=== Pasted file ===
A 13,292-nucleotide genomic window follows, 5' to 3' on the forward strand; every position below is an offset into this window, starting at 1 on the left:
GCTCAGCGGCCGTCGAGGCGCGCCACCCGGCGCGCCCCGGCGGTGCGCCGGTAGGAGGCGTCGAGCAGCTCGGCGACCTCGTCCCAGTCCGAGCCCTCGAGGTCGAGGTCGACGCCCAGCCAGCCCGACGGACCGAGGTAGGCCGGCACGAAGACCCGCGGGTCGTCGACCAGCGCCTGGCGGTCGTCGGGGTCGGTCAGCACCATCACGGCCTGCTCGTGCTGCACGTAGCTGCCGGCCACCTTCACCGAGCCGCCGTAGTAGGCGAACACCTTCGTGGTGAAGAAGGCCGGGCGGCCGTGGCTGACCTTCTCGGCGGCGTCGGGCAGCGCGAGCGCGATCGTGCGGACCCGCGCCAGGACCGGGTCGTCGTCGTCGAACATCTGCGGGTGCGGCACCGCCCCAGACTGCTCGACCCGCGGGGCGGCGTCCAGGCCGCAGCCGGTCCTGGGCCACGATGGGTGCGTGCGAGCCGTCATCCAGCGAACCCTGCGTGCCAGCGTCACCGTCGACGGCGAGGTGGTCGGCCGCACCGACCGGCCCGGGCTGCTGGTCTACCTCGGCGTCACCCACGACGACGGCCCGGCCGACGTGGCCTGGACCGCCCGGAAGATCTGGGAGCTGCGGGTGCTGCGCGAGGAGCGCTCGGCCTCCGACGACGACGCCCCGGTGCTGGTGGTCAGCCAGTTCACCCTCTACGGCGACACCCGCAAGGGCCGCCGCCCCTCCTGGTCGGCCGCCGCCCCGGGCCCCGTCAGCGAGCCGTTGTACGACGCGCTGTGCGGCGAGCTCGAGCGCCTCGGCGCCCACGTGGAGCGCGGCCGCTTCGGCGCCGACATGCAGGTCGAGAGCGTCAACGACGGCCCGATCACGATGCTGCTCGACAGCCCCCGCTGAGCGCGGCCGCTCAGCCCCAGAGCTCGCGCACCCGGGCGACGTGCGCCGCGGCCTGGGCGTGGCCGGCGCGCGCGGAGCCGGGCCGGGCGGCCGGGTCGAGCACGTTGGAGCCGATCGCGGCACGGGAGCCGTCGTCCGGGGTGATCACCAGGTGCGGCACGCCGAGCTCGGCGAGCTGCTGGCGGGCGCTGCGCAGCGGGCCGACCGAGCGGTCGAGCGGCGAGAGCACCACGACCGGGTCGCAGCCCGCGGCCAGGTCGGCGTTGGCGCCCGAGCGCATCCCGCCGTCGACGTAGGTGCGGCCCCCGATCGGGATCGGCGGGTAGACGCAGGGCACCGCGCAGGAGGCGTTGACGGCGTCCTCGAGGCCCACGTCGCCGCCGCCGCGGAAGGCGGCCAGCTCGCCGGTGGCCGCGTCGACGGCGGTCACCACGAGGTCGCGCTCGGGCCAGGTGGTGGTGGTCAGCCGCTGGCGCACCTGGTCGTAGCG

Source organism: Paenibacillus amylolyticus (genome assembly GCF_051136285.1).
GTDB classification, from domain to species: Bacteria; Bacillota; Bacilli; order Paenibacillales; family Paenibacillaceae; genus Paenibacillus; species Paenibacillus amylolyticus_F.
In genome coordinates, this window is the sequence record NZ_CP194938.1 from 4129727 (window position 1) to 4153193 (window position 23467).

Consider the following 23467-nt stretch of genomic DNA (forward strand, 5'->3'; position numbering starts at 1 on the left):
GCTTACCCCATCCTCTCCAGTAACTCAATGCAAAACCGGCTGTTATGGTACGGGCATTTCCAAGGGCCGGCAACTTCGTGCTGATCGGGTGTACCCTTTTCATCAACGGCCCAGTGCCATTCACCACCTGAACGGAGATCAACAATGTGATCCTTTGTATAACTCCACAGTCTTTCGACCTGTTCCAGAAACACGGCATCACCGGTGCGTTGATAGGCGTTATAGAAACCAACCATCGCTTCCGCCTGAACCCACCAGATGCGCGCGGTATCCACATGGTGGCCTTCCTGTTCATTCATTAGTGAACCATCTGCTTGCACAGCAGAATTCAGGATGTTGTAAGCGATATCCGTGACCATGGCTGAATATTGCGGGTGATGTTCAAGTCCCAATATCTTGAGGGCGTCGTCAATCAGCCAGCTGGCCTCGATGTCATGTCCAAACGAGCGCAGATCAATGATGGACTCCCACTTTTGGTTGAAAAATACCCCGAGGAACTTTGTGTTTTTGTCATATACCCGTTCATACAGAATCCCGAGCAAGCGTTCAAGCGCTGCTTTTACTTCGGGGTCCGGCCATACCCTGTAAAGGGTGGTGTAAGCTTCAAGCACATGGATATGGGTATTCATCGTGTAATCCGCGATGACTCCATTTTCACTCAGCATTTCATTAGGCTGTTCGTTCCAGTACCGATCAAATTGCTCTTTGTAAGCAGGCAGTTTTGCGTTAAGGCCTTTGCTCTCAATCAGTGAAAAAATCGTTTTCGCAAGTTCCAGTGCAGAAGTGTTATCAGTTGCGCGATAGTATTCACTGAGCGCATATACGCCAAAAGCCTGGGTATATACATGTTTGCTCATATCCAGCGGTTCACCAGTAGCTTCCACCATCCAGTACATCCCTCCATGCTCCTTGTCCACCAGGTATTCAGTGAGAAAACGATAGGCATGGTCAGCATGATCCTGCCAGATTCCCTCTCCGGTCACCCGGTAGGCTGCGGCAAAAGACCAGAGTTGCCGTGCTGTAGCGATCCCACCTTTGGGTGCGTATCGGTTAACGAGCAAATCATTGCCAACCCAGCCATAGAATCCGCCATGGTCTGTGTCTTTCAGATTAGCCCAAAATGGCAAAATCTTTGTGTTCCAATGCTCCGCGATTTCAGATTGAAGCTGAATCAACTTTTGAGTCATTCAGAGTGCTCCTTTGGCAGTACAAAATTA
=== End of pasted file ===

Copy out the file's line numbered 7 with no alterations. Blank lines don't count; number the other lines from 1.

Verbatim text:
GCTTACCCCATCCTCTCCAGTAACTCAATGCAAAACCGGCTGTTATGGTACGGGCATTTCCAAGGGCCGGCAACTTCGTGCTGATCGGGTGTACCCTTTTCATCAACGGCCCAGTGCCATTCACCACCTGAACGGAGATCAACAATGTGATCCTTTGTATAACTCCACAGTCTTTCGACCTGTTCCAGAAACACGGCATCACCGGTGCGTTGATAGGCGTTATAGAAACCAACCATCGCTTCCGCCTGAACCCACCAGATGCGCGCGGTATCCACATGGTGGCCTTCCTGTTCATTCATTAGTGAACCATCTGCTTGCACAGCAGAATTCAGGATGTTGTAAGCGATATCCGTGACCATGGCTGAATATTGCGGGTGATGTTCAAGTCCCAATATCTTGAGGGCGTCGTCAATCAGCCAGCTGGCCTCGATGTCATGTCCAAACGAGCGCAGATCAATGATGGACTCCCACTTTTGGTTGAAAAATACCCCGAGGAACTTTGTGTTTTTGTCATATACCCGTTCATACAGAATCCCGAGCAAGCGTTCAAGCGCTGCTTTTACTTCGGGGTCCGGCCATACCCTGTAAAGGGTGGTGTAAGCTTCAAGCACATGGATATGGGTATTCATCGTGTAATCCGCGATGACTCCATTTTCACTCAGCATTTCATTAGGCTGTTCGTTCCAGTACCGATCAAATTGCTCTTTGTAAGCAGGCAGTTTTGCGTTAAGGCCTTTGCTCTCAATCAGTGAAAAAATCGTTTTCGCAAGTTCCAGTGCAGAAGTGTTATCAGTTGCGCGATAGTATTCACTGAGCGCATATACGCCAAAAGCCTGGGTATATACATGTTTGCTCATATCCAGCGGTTCACCAGTAGCTTCCACCATCCAGTACATCCCTCCATGCTCCTTGTCCACCAGGTATTCAGTGAGAAAACGATAGGCATGGTCAGCATGATCCTGCCAGATTCCCTCTCCGGTCACCCGGTAGGCTGCGGCAAAAGACCAGAGTTGCCGTGCTGTAGCGATCCCACCTTTGGGTGCGTATCGGTTAACGAGCAAATCATTGCCAACCCAGCCATAGAATCCGCCATGGTCTGTGTCTTTCAGATTAGCCCAAAATGGCAAAATCTTTGTGTTCCAATGCTCCGCGATTTCAGATTGAAGCTGAATCAACTTTTGAGTCATTCAGAGTGCTCCTTTGGCAGTACAAAATTA